Boy playing with pigeons in Panfilov Park.
T plus 36 - Almaty, Kazakhstan
I struggled to find an interesting angle for Almaty, but unfortunately this is not a place with a storied past, or a particularly interesting present-day persona. Don't get me wrong - it's a nice place to park oneself for a couple of days, drink well-made coffee and watch pretty girls go by. But those shouldn't be the reasons for visiting Central Asia should it? Well, ok, maybe the girls, but not the coffee.
Brief history of Almaty - it was founded in 1854 but came into prominence in 1927 when it was named the capital of the newly formed state of soviet Kazakhstan. Its old name was "Alma-Ata" which means "Father of Apples" in Kazahk language. The etymology of this name is a little confusing, harking back to the 13th century where the city was a Silk Road stop, and a legendary apple-producer. Not anymore I guess. The only apples I could find in the city and its vicinity were Chinese imports in supermarkets.
While there's not much to write home about in Almaty city itself, one may hop on the No. 12 bus, opposite Hotel Kazakhstan, a major landmark, and head for the hills. A 30 minute ride will get you to Medeo, where a massive ice-skating stadium is located. Some of the speed skating records set in past world championships held here still stand today. Sadly, the cost of maintaining this arena for top-draw events proved to be too prohibitive and it functions mostly as a recreational venue these days.
BUT here's the interesting part - there's a cable car station just down the road, which takes you all the way up to the Shymbulak ski resort, 3200m up in the misty mountains. Now this was quite special, because I've never seen snow in mid-June, 45mins away from a major city centre. Skiers and snowboarders amongst you take note. It's not expensive to fly to Almaty - about RM2,000 or USD600 from Kuala Lumpur. And accommodation is fairly affordable. Besides, you'll never get tired of telling people that you had a skiing holiday in Kazakhstan of all places.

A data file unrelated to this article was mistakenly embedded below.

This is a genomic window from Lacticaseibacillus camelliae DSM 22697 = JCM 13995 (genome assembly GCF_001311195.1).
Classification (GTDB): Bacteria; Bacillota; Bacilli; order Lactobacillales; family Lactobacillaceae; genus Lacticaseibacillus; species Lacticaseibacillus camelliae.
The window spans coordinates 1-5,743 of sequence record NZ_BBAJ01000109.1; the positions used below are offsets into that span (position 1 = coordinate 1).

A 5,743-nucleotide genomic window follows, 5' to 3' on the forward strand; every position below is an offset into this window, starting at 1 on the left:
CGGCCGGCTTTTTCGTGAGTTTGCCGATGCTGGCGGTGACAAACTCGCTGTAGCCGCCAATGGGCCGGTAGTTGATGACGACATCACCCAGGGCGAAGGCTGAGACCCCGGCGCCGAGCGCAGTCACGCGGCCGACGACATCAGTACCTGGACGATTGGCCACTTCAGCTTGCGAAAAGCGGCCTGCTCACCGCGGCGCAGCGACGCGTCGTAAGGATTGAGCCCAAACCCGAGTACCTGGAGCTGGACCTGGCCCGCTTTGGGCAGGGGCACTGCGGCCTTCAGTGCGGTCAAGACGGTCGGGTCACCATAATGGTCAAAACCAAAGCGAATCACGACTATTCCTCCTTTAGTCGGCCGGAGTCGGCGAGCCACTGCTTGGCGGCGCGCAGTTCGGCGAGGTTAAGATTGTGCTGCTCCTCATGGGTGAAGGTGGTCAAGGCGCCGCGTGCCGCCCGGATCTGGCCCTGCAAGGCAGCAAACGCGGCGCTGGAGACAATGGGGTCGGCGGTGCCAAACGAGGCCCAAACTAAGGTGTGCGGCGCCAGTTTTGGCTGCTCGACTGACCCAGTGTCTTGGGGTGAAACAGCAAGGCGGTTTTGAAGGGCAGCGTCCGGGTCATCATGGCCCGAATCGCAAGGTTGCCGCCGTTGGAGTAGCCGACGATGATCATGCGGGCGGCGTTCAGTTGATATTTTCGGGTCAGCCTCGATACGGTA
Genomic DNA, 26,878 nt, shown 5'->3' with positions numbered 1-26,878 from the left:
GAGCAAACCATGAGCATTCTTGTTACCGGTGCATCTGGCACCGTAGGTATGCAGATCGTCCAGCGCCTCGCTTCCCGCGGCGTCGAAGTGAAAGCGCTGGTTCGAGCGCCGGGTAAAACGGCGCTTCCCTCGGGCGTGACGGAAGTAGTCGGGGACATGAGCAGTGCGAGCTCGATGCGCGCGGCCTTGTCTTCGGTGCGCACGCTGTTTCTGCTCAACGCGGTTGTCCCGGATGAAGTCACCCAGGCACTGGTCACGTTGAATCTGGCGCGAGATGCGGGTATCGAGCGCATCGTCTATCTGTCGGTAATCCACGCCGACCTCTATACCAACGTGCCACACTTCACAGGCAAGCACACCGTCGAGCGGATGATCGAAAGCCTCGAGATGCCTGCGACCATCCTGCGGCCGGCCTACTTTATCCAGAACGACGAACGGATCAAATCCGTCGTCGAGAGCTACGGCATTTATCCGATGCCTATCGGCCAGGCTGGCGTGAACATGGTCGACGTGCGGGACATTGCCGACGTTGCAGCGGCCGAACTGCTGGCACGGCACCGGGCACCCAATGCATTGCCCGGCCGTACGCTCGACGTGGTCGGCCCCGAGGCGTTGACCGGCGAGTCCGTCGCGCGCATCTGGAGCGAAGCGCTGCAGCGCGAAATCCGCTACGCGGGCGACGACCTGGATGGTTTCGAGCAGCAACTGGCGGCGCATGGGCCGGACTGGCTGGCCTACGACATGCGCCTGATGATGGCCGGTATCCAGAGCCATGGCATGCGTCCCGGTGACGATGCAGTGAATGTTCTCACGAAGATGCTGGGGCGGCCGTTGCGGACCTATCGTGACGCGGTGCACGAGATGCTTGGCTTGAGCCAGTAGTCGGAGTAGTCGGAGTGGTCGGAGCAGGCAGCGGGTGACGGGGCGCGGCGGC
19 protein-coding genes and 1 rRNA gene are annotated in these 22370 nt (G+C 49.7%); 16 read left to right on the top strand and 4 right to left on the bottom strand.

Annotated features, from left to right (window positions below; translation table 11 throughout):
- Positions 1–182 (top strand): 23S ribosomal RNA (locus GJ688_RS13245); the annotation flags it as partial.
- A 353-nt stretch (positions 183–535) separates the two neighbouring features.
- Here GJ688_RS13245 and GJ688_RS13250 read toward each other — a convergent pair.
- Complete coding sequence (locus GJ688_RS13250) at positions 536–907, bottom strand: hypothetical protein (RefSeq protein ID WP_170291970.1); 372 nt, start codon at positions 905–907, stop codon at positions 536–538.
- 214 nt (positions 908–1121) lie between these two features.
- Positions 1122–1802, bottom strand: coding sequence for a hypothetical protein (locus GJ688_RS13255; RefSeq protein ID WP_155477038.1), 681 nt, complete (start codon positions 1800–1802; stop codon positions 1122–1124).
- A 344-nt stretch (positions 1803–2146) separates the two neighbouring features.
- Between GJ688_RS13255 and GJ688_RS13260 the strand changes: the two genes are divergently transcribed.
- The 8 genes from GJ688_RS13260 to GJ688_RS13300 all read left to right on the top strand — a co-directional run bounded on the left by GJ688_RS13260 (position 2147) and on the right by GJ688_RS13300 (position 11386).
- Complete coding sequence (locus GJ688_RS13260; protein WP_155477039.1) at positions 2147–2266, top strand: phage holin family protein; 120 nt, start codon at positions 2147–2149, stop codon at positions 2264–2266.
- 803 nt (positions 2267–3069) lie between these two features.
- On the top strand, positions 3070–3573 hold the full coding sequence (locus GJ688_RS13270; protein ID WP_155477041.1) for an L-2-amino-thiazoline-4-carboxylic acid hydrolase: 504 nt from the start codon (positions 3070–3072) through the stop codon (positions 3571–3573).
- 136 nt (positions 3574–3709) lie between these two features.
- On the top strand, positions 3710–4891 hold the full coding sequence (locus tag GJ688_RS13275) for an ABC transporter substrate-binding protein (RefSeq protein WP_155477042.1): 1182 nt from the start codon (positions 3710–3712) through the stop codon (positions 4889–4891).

Some photos from Shymbulak:
The cable car - there are two legs, each costing 2,500 tenge (about USD12); the first leg takes you to the halfway point where the restaurants are and the second takes you all the way to the top (elevation of 3,200m).
Look at the silly Malaysian boy in his shorts at 3 degrees C.
Slightly deserted restaurant area. It was hailing and very cold for a summer's day. But I'm assured it's much better during the ski season and when it gets warmer in summer.
The tastefully appointed Chalet restaurant with a killer view where one may order a horse steak for about USD50. Yes, I believe they have wagyu beef too.
Gotta say that it's very pretty up there. But visibility deteriorated as I climbed higher. I'm told that you can see the whole of Almaty city on a clear sunny day. You can just about pick it out from the second picture from the top of this series.
Vibrantly coloured munchies and rows of meaty goodness at the Green Market, east of Almaty city centre.
The Zenkov Cathedral in Panfilov Park, the second tallest surviving wooden structure in the world.
Kids playing in the square in Panfilov Park